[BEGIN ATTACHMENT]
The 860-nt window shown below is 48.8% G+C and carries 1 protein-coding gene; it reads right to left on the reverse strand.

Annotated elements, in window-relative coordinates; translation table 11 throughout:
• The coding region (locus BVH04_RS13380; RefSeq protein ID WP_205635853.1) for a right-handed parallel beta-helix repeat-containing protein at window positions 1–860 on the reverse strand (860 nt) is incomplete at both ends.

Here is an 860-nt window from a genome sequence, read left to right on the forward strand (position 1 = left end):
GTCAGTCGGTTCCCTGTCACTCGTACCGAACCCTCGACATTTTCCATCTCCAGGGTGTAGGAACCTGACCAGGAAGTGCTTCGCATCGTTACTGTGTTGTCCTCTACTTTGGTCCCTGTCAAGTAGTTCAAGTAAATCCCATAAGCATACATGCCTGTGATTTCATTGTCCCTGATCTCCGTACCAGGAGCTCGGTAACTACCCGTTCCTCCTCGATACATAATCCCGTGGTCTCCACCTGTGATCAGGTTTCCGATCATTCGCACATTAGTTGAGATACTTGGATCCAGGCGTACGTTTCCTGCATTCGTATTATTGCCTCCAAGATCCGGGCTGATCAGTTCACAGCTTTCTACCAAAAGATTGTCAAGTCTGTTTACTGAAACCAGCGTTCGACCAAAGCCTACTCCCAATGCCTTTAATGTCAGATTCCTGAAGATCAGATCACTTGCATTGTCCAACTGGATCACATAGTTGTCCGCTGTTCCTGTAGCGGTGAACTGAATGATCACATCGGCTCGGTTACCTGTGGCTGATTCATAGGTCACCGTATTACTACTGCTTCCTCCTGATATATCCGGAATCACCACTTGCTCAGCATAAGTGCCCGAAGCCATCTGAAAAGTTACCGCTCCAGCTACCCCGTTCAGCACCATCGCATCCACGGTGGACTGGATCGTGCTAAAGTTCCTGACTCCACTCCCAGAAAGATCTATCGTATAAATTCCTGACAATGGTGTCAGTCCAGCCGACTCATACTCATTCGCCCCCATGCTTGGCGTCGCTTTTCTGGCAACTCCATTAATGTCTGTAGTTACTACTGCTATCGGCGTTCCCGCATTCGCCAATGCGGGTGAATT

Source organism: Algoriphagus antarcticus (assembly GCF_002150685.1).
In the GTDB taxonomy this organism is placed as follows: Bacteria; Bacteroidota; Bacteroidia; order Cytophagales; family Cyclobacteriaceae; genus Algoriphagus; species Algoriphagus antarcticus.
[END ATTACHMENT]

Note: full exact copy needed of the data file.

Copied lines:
The 860-nt window shown below is 48.8% G+C and carries 1 protein-coding gene; it reads right to left on the reverse strand.

Annotated elements, in window-relative coordinates; translation table 11 throughout:
• The coding region (locus BVH04_RS13380; RefSeq protein ID WP_205635853.1) for a right-handed parallel beta-helix repeat-containing protein at window positions 1–860 on the reverse strand (860 nt) is incomplete at both ends.

Here is an 860-nt window from a genome sequence, read left to right on the forward strand (position 1 = left end):
GTCAGTCGGTTCCCTGTCACTCGTACCGAACCCTCGACATTTTCCATCTCCAGGGTGTAGGAACCTGACCAGGAAGTGCTTCGCATCGTTACTGTGTTGTCCTCTACTTTGGTCCCTGTCAAGTAGTTCAAGTAAATCCCATAAGCATACATGCCTGTGATTTCATTGTCCCTGATCTCCGTACCAGGAGCTCGGTAACTACCCGTTCCTCCTCGATACATAATCCCGTGGTCTCCACCTGTGATCAGGTTTCCGATCATTCGCACATTAGTTGAGATACTTGGATCCAGGCGTACGTTTCCTGCATTCGTATTATTGCCTCCAAGATCCGGGCTGATCAGTTCACAGCTTTCTACCAAAAGATTGTCAAGTCTGTTTACTGAAACCAGCGTTCGACCAAAGCCTACTCCCAATGCCTTTAATGTCAGATTCCTGAAGATCAGATCACTTGCATTGTCCAACTGGATCACATAGTTGTCCGCTGTTCCTGTAGCGGTGAACTGAATGATCACATCGGCTCGGTTACCTGTGGCTGATTCATAGGTCACCGTATTACTACTGCTTCCTCCTGATATATCCGGAATCACCACTTGCTCAGCATAAGTGCCCGAAGCCATCTGAAAAGTTACCGCTCCAGCTACCCCGTTCAGCACCATCGCATCCACGGTGGACTGGATCGTGCTAAAGTTCCTGACTCCACTCCCAGAAAGATCTATCGTATAAATTCCTGACAATGGTGTCAGTCCAGCCGACTCATACTCATTCGCCCCCATGCTTGGCGTCGCTTTTCTGGCAACTCCATTAATGTCTGTAGTTACTACTGCTATCGGCGTTCCCGCATTCGCCAATGCGGGTGAATT

Source organism: Algoriphagus antarcticus (assembly GCF_002150685.1).
In the GTDB taxonomy this organism is placed as follows: Bacteria; Bacteroidota; Bacteroidia; order Cytophagales; family Cyclobacteriaceae; genus Algoriphagus; species Algoriphagus antarcticus.